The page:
To evaluate the psychometric properties of the Dutch version of the London Measure of Unplanned Pregnancy in women with pregnancies ending in birth.
A two-phase psychometric evaluation design was set-up. Phase I comprised the translation from English into Dutch and pretesting with 6 women using cognitive interviews. In phase II, the reliability and validity of the Dutch version of the LMUP was assessed in 517 women giving birth recently. Reliability (internal consistency) was assessed using Cronbach’s alpha, inter-item correlations, and corrected item-total correlations. Construct validity was assessed using principal components analysis and hypothesis testing. Exploratory Mokken scale analysis was carried out.
517 women aged 15–45 completed the Dutch version of the LMUP. Reliability testing showed acceptable internal consistency (alpha = 0.74, positive inter-item correlations between all items, all corrected item-total correlations >0.20). Validity testing confirmed the unidimensional structure of the scale and all hypotheses were confirmed. The overall Loevinger’s H coefficient was 0.57, representing a ‘strong’ scale.
The Dutch version of the LMUP is a reliable and valid measure that can be used in the Dutch-speaking population in Belgium to assess pregnancy planning. Future research is necessary to assess the stability of the Dutch version of the LMUP, and to evaluate its psychometric properties in women with abortions.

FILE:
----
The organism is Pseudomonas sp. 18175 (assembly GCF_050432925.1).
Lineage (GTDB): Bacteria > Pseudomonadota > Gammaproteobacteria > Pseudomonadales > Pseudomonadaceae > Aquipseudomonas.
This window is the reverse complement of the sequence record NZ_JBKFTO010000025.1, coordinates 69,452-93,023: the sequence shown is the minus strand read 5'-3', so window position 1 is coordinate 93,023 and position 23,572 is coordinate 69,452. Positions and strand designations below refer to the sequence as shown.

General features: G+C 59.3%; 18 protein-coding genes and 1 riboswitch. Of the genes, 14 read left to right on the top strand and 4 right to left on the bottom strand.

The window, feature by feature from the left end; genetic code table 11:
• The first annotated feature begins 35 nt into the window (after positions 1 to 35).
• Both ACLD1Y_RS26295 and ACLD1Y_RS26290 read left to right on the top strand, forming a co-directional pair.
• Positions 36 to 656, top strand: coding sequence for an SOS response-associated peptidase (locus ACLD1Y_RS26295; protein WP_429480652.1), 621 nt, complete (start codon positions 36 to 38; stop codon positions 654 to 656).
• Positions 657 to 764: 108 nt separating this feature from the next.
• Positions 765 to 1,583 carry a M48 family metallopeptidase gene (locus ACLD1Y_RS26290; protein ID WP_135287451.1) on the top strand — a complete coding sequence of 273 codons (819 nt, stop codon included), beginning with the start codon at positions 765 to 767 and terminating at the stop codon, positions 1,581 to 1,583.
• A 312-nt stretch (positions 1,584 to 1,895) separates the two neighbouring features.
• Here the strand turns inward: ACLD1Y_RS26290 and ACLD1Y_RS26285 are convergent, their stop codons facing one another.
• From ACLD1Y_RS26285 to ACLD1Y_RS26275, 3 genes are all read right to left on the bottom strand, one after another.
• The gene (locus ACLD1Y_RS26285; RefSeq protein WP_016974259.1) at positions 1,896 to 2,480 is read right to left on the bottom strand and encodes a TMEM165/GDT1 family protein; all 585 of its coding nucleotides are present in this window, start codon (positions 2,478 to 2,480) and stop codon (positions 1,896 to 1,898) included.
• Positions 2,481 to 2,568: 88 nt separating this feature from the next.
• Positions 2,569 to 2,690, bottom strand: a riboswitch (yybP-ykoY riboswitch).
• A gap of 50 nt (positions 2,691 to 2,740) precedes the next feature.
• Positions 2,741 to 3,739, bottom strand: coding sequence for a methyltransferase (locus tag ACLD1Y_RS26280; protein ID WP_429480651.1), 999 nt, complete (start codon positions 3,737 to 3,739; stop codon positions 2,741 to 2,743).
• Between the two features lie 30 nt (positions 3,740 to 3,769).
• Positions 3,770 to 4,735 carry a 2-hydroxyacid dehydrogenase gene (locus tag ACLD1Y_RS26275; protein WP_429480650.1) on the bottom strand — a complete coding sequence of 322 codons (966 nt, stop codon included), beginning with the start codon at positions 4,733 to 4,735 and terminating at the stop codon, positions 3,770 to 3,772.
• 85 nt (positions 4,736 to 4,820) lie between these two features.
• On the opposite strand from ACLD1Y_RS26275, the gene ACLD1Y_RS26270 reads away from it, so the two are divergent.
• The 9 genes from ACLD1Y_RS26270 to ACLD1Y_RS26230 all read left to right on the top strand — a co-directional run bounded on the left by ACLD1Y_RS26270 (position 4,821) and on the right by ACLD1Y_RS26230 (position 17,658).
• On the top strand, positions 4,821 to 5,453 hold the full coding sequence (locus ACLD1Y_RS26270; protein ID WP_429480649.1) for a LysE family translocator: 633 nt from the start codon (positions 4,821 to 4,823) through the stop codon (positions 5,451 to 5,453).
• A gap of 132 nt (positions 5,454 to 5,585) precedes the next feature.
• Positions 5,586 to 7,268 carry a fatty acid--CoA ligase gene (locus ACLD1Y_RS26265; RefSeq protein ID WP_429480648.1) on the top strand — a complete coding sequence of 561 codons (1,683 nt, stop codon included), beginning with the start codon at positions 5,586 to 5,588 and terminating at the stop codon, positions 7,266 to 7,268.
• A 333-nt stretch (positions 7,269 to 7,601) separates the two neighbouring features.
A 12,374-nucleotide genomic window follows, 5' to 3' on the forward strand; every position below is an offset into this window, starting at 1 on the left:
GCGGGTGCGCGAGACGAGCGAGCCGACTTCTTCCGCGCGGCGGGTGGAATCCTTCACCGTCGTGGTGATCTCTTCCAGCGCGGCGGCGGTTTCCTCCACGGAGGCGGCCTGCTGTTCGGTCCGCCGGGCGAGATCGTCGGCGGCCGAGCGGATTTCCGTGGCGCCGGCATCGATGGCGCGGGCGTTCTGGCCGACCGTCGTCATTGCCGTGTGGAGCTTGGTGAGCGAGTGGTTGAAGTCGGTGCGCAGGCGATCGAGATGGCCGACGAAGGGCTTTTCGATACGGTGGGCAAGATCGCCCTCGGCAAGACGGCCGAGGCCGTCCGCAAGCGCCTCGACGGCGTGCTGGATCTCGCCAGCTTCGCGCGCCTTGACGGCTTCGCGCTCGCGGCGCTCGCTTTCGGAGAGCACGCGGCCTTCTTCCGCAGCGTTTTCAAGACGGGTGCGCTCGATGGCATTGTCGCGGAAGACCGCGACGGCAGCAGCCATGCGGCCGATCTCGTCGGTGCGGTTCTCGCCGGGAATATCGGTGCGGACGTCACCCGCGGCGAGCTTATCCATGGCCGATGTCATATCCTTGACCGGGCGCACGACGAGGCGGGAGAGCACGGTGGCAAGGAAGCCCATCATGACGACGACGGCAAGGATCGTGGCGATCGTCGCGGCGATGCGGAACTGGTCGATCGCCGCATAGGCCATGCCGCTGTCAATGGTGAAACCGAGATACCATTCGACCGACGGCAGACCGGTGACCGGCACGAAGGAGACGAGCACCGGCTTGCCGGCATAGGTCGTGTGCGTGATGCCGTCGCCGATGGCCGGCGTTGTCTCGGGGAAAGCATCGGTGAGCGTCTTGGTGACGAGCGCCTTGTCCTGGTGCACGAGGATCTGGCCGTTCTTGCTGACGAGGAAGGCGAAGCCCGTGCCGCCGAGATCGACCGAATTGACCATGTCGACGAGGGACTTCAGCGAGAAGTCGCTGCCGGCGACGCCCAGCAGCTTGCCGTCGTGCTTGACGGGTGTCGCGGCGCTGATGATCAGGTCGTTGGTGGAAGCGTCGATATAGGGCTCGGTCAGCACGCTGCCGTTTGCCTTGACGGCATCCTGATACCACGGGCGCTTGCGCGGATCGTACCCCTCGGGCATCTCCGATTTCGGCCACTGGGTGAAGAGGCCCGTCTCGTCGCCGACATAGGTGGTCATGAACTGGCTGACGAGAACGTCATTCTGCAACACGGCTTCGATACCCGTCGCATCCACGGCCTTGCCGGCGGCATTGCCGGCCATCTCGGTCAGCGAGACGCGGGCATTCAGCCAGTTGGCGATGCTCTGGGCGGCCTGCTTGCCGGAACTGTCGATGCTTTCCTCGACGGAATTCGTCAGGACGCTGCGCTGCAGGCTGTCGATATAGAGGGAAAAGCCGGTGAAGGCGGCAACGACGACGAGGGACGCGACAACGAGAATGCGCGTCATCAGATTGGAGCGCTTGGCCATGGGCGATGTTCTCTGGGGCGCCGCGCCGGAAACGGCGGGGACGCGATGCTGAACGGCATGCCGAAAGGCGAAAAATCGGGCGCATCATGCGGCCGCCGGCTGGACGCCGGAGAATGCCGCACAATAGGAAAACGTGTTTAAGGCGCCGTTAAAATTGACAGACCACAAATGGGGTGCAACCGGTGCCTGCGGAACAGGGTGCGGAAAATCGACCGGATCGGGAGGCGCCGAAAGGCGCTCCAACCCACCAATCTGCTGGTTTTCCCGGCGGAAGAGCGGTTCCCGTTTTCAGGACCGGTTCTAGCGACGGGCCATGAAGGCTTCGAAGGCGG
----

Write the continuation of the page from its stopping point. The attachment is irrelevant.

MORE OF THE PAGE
Citation: Goossens J, Verhaeghe S, Van Hecke A, Barrett G, Delbaere I, Beeckman D (2018) Psychometric properties of the Dutch version of the London Measure of Unplanned Pregnancy in women with pregnancies ending in birth. PLoS ONE 13(4): e0194033. https://doi.org/10.1371/journal.pone.0194033
Editor: Cassandra Nichole Spracklen, University of North Carolina at Chapel Hill, UNITED STATES
Received: May 2, 2017; Accepted: February 23, 2018; Published: April 18, 2018
Copyright: © 2018 Goossens et al. This is an open access article distributed under the terms of the Creative Commons Attribution License, which permits unrestricted use, distribution, and reproduction in any medium, provided the original author and source are credited.
Data Availability: All relevant data are within the paper and its Supporting Information files.
Funding: This work was supported by the Research Foundation - Flanders (FWO), grant number: G058113N - http://www.fwo.be/ - J.G. The funders had no role in study design, data collection and analysis, decision to publish, or preparation of the manuscript.
Competing interests: The authors have declared that no competing interests exist.
Unplanned pregnancies have been associated with more unhealthy perinatal behavior and an increased risk of several adverse antenatal and birth outcomes, including spontaneous abortion, congenital anomalies, preterm birth, and low birth weight [1–6]. Prevention of unplanned pregnancy has become a global health priority [7–10].